PLANO, Texas — Six Republican presidential candidates vying for the Evangelical vote to become the party's nominee for the 2016 general election spoke about the challenges facing the nation and why they're the most qualified person to lead the country during the four-hour North Texas Presidential Forum on Sunday.
While candidates from both the Democratic and Republican parties were invited to speak at the forum, which was hosted by the Faith & Freedom Coalition and Prestonwood Baptist Church, it was Carly Fiorina, Sen. Ted Cruz, former Sen. Rick Santorum, former Govs. Mick Huckabee and Jeb Bush, and Dr. Ben Carson who accepted the challenge.
Religious freedom, Islamic State terrorism, abortion, education and the economy were among the top issues discussed by the candidates, who were given around 10 minutes for opening remarks followed by 15 minutes of Q&A with Prestonwood Baptist Church Pastor Jack Graham before an audience of 7,000 people.
Distinguishing herself from Hillary Clinton, the presumptive nominee for the Democratic Party, Fiorina said she's not only met with nearly as many world leaders as the former secretary of State, but she also did more than get photo ops with them.
"I know more world leaders on the stage today than anyone running, with the possible exception of Hillary Clinton, only I didn't do photo ops, I had private meetings about business and charity and policy," she said.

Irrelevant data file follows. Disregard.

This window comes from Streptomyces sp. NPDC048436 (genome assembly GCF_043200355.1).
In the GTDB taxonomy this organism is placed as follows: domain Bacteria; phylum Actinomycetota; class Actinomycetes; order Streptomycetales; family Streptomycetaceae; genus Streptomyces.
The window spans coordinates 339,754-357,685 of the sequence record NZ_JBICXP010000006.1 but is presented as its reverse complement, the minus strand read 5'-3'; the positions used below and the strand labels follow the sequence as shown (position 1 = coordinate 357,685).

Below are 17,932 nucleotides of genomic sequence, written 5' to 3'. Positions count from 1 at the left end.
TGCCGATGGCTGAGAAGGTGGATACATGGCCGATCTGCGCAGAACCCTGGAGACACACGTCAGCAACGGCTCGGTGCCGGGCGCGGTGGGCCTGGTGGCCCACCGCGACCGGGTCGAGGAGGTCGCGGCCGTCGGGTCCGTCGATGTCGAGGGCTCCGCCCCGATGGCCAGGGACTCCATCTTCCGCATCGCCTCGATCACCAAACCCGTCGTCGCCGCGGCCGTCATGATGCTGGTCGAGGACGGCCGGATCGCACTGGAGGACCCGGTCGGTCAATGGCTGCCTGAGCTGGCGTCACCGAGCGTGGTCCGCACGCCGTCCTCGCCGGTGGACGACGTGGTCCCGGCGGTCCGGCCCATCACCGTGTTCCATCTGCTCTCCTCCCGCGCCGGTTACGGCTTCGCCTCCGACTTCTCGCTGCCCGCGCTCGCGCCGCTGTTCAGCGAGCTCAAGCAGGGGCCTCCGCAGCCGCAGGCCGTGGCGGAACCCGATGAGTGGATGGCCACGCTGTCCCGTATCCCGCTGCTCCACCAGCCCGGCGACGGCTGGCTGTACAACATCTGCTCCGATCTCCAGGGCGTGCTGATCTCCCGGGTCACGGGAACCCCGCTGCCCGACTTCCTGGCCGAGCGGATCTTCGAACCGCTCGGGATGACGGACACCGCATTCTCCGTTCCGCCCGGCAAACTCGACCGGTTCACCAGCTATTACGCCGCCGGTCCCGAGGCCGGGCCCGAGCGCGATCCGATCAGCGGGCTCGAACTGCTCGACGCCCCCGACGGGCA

"I've held the highest clearances available to a civilian; I've chaired the advisory board at the CIA; I've advised the NSA, two secretaries of Defense, a secretary of Homeland Security and a secretary of State," she added.
When asked by Graham to expound on her Christian faith and opposition to the legalization of abortion, which has led to the deaths of 60 million Americans, Fiorina said she came to believe in the sanctity of life after she witnessed the impact abortion had on the life of a close friend.
"When I was in my early 20s, a very good friend of mine asked me to accompany her when she had an abortion. We went to a Planned Parenthood clinic and I watched as she was given no choices. I watched what that procedure did to her physically, emotionally, spiritually."
She continued: "A little later, I met my husband — we've been married over 30 years — and when we married I learned that his mother had been told to abort him. ... Her son was the joy of her life and he is the rock of mine, and I've thought often how different my life would be had she made a different choice."
Fiorina shared that later in her marriage she learned "in a profoundly personal way how precious a gift life is" after she found out that she wouldn't be able to have children of her own.
Homing in on prayer and faith in leadership, Fiorina said she believes "people of faith make better leaders" because "faith gives us humility, empathy and optimism."
"Humility because we know each of us is made in the image of God and gifted by God," she said. "Faith gives us empathy. We know that every one of us can fall, and each one of us can be redeemed. And humility and empathy are vital in a leader if a leader is to serve and unlock potential in others. And finally, faith gives us optimism — the belief that things can be better and people will rise to the occasion. …"